Brooklyn Museum’s ‘David Bowie Is’ Exhibition Reveals The Intricacies Of True Artistry

The Archer, Station to Station tour, 1976. Photograph by John Robert Rowlands. © John Robert Rowlands

Behind David Bowie’s two different colored eyes was an artist, in the truest sense of the word. Walking through Brooklyn Museum’s new “David Bowie Is” exhibition, viewers are finally provided a glimpse into a mind overflowing with otherworldly creativity, through almost 500 objects from across Bowie’s five-decade career. The exhibition features everything from baby photos to handwritten lyric sheets to his iconic costumes, with a walk-through perfectly complemented by a captivating, individualized auditory experience powered by Sennheiser.

The exhibition was curated and organized by Victoria Broackes and Geoffrey Marsh of London’s Victoria and Albert Museum and has made twelve stops across the globe, with over 1.7 million people experiencing full immersion into Bowie’s creative universe. A four-month run at the Brooklyn Museum marks the final stop on the world tour, echoing Bowie’s own journey that came to an end in New York just after his 69th birthday in 2016.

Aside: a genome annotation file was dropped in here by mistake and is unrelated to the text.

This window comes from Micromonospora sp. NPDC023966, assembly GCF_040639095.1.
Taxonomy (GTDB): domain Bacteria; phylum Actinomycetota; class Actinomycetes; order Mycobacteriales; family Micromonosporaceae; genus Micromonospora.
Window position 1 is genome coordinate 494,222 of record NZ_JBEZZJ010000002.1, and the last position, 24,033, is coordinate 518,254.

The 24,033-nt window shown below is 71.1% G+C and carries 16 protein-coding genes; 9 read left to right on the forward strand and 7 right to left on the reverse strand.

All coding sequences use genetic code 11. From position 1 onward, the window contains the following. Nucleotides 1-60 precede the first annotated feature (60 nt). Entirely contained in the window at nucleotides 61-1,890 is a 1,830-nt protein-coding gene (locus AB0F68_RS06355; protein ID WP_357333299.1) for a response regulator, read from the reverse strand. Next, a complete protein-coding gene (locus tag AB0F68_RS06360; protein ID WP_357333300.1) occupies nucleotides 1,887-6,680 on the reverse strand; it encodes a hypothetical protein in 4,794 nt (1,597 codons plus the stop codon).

“David Bowie Is” reveals the inner workings of not just a musician, but also a painter, filmmaker, fashion designer, illustrator, actor, writer — the list goes on. Across its 26 sections, viewers are provided with unprecedented access to anything and everything even a casual fan could desire, all taken from Bowie’s personal archive.

Sections are not organized chronologically, but rather thematically, providing unprecedented access into Bowie’s influences and his collaborators, as well as his touring life and appearances on the dramatic stage and screen. Rare video footage of Bowie’s single meeting with Andy Warhol is juxtaposed with contact sheets of outtakes from photo shoots for the Aladdin Sane and Heroes album covers, images that have become forever cemented into the zeitgeist of modern pop culture. It would take hours to fully take in all of the images, multimedia, and text that is on display throughout the space.

More than anything, though, the exhibition serves as a reminder of the sheer irreplaceability of David Bowie. With the ability to track the creative process in all of the mediums within which Bowie worked, provided is an all-encompassing view of an artist who beautifully embodied, and redefined the word. “David Bowie Is” boasts an incredible, astounding collection that simultaneously answers questions and builds upon lore, depicting a messianic figure whose departure from our world leaves a void waiting — begging — to be filled.

“David Bowie Is” is on view at the Brooklyn Museum from 3/2-7/15, with special after-hours events throughout the run. Pick up tickets here and check out a few select images from the exhibition below.

“Heroes” contact sheet, 1977. Photograph by Masayoshi Sukita. © Sukita/The David Bowie Archive

Original lyrics for “Ziggy Stardust,” by David Bowie, 1972. Courtesy of The David Bowie Archive. Image © Victoria and Albert Museum
Ice-blue suit, 1972. Designed by Freddie Burretti for the “Life on Mars?” video. Courtesy of The David Bowie Archive. Image © Victoria and Albert Museum